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  • Life’s little details (The Cure)

    We know our limits as writers, but we admit we like simple little scenes like this one from “The Cure”: a glass slips slowly out of Markham’s hand as he sleeps. This scene doesn’t contribute to the story, and could have simply been eliminated, but we feel it humanizes our characters.

  • Touch-ups (A giant among men – Part IV)

    Comic books are a collaborative enterprise. The writer can ask that corrections be made to an image to maintain the overall consistency. We asked the artist to reframe the scene so we can see Fabien better.

  • Looking for the perfect way to kill off a character

    Let’s take another look at Hicham’s death: I thought long and hard about the perfect scenario for his death. I knew Akbar would be the killer but I wasn’t sure how he would do it: Strangulation? Stabbing? Finally I decided a long-distance gunshot should kill him. This fit in nicely with Akbar’s cold and determined nature.

  • Touch-ups (A giant among men– Part III)

    Comic books are a collaborative enterprise. The writer can ask that corrections be made to an image to maintain the overall consistency. We requested a different angle for Fabien’s blow using the coffee maker. We feel the new version has more impact.

  • Writing process

    We really admire Ellroy’s outspokenness, which sometimes gives us pearls like this one: “It’s disingenuous when writers say that they have no control over their characters, that they have a life of their own. Here’s what happens: you create the characters rigorously, and make clear choices about their behavior. You reach junctures in your stories and are confronted with dramatic options.  You choose one or the other.” (Nathaniel Rich. “Interviews: James Ellroy,” The Art of Fiction No. 201).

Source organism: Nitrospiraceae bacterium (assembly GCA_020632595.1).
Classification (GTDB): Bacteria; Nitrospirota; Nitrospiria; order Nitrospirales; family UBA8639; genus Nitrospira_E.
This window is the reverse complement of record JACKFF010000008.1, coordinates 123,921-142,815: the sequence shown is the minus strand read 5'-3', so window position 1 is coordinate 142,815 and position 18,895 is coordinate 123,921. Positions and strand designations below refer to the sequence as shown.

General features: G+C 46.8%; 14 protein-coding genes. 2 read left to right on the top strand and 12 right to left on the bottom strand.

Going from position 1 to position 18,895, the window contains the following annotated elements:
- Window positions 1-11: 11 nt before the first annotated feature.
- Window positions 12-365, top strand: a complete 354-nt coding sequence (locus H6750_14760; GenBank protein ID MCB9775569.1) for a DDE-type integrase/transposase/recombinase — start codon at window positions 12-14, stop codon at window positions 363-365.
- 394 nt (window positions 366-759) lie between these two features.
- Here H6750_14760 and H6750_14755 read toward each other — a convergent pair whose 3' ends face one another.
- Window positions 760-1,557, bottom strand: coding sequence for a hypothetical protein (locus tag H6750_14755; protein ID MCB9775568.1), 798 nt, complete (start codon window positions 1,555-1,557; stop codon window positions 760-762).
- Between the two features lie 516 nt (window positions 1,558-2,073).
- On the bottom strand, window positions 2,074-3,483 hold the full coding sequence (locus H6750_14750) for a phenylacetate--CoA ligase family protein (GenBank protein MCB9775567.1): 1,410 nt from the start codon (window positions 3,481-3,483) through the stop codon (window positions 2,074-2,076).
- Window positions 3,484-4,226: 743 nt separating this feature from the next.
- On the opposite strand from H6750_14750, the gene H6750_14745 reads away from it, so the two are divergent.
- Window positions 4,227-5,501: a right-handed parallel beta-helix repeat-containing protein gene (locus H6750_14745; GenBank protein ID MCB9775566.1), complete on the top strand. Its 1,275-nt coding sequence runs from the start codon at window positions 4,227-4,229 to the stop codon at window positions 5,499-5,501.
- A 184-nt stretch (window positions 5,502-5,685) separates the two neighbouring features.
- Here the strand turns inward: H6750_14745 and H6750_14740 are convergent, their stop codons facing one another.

Naturally, not everyone has the same writing style. Christopher McQuarrie tells us about his: “We always start with an ending, so we always know where the story is going; knowing. However, never to stay married to it. I’ve stayed married to endings before and it’s been disastrous. You’ve got to let the story take its own course.” (“Christopher McQuarrie Gets Verbal on the Usual Suspects,”, April 13, 2014).

    On a similar note, let’s look at this excerpt from and interview with Sam Esmail on the creation of the plot for the second season of Mr. Robot:

    “Interviewer: Can we talk about Angela a little bit? Her scenes were probably my favorite this season — you have that emotional karaoke scene, but you also have that episode where she’s doing the hack that set my heart racing. Had you always envisioned this type of role for her?

    Sam Esmail: No, no. This is the great thing about TV is that when you discover certain strengths in an actor you can then begin to exploit them in really fun ways. I was shooting the season finale last year, the shoe store scene, and she says that line about the Prada. I’m watching this scene in the edit bay, and I don’t know, is she enjoying this or is she embarrassed, is she shameful about how she treated this poor guy or is she actually getting off on it? I actually thought, Portia has this weird, uncanny ability to be right there in the middle. She was the one that spoke to me and guided what the journey of her character was gonna be this season.” (Jen Chaney , Gazelle Emami and Matt Zoller Seitz. “Mr. Robot Creator Sam Esmail on How He Handles Criticism of the Show,”, September 28, 2016).

    We can think about how actors bring a skill set to a project that the writer couldn’t have anticipated during the original creation. During any creative process, we make little choices that we hadn’t predicted 10 pages or 10 stories earlier. It’s these little alterations that open up a wide range of new options for the author. Therein lies the flexibility that seems to guide an author.